For instance, would the following question be on-topic?

In the context of training a decision tree, let $Y$ be the dependent variable and $X_1, \dots X_d$ the independent variables.

In a typical implementation of a decision tree, the conditions used to split the dependent variable only involve a single dependent variable (e.g. $X_2 > t_{X_2}$). However, some implementations use conditions (called oblique) that involve more than a single feature (e.g. $X_1+ X_2 > t_{f(X_1, X_2)}$).

In general, an oblique condition can be written as:

$$ \sum_{j=0}^{k} w_iX_j \space < \space \mu_{X_1, \dots, X_n} $$

Since the number of features appearing in the condition $k$ and the weights of those features $w_i$ and the features themselves and the right member of the inequality can all change, this means that there is a very large number of possible conditions to split on, each having an associated measure of impurity that has to be calculated. How do the implementations of oblique decision trees go about addressing this issue?

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    $\begingroup$ It strikes me that there may be more than one implementation of this, & they may address this issue in different ways (I don't know that, it's just possible). As a result, this question has a potential ambiguity that people might say requires clarification. Other than that, I don't see any reason this Q would be objectionable. $\endgroup$ Commented Jun 28, 2023 at 0:18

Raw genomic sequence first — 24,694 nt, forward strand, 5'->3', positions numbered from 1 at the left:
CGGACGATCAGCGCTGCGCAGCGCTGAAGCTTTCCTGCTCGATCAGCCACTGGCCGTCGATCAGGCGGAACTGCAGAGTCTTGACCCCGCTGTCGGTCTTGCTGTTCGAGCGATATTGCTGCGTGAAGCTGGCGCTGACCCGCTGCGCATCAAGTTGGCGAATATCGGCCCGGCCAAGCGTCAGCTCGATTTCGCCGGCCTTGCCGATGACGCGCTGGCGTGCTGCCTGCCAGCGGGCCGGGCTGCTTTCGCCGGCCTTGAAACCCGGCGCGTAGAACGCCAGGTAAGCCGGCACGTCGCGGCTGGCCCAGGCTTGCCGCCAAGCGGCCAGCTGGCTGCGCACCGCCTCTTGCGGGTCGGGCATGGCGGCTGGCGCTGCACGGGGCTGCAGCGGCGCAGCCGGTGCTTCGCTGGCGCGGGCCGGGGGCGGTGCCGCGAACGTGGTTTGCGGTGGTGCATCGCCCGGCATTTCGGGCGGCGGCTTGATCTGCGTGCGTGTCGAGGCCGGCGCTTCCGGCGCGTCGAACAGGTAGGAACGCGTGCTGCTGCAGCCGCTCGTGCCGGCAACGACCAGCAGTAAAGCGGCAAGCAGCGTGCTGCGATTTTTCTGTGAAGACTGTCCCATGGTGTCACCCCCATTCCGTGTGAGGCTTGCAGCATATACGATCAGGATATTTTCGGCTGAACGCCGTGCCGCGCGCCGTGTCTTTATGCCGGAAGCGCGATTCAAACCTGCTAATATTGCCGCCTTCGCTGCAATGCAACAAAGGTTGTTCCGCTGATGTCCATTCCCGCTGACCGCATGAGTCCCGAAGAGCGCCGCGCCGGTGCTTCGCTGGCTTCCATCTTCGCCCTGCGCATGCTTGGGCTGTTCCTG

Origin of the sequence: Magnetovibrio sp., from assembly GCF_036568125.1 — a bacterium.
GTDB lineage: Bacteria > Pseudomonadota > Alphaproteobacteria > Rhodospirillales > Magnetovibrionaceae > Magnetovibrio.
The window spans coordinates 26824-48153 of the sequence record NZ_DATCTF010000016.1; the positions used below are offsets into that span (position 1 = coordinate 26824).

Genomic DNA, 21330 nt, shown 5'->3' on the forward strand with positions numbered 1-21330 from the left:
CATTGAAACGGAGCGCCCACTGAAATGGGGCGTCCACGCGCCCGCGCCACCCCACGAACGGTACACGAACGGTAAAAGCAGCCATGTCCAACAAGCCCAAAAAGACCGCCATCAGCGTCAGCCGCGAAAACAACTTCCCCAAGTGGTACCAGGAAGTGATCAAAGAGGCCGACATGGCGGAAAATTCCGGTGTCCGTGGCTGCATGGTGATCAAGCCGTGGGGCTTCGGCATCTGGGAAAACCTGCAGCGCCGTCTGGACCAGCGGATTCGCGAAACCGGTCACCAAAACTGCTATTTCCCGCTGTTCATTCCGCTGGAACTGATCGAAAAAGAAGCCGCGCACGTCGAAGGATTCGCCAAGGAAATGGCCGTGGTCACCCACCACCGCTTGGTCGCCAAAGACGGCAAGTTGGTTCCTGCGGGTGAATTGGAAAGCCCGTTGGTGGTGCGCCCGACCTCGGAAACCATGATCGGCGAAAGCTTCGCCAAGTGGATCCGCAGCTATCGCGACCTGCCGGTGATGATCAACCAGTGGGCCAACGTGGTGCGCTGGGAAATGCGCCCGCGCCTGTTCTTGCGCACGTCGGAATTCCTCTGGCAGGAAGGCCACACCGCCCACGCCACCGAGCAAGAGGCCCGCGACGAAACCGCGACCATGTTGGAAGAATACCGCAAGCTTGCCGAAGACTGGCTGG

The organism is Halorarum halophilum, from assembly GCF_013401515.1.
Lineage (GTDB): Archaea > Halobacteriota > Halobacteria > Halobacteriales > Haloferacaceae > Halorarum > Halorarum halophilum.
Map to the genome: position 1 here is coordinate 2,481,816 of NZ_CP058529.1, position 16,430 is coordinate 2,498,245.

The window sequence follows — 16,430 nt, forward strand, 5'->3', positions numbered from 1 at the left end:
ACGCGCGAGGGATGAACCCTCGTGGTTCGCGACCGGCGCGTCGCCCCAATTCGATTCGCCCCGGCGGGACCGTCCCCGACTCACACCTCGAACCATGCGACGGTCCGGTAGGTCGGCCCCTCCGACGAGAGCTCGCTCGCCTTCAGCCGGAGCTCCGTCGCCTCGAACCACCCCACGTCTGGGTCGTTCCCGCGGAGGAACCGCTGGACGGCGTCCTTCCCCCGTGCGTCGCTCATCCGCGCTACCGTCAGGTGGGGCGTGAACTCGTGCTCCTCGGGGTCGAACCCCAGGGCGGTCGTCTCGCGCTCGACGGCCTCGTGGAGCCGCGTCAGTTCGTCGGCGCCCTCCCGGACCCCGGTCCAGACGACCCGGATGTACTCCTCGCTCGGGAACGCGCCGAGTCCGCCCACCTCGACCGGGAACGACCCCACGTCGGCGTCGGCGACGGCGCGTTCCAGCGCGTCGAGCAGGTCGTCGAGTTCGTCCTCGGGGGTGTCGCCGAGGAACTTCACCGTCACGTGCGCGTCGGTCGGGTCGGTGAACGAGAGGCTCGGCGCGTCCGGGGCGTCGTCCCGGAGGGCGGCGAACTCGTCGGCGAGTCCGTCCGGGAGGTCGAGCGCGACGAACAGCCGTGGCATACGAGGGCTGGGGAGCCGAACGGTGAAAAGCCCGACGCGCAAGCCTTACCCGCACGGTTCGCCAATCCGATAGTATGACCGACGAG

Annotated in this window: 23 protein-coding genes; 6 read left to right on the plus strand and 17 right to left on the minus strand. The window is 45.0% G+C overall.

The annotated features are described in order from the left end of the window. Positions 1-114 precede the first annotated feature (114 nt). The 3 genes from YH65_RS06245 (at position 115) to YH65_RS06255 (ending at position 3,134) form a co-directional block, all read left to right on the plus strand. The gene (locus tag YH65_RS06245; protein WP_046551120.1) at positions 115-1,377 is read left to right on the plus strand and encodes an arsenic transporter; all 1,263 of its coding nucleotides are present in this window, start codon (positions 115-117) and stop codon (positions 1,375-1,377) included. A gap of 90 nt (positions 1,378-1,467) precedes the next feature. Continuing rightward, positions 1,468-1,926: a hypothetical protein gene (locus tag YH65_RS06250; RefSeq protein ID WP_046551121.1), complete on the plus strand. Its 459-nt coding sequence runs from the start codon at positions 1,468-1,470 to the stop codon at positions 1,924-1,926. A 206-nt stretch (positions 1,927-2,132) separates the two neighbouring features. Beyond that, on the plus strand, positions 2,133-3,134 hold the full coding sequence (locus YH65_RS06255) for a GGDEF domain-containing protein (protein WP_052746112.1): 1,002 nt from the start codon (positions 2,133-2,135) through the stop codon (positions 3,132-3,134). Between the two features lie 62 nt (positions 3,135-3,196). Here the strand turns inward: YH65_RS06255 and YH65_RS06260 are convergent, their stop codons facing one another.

1 Answer 1


For all practical purposes, as gung - Reinstate Monica noted, these sort of queries can be positively entertained by the community. I am not seeing any reason it could be closed as off-topic.

But that might not deter one to potentially vtc the question for it being too broad/or needing more focus. I would be more specific with my query along with proper citation of sources. After that I would be having no qualms with it.


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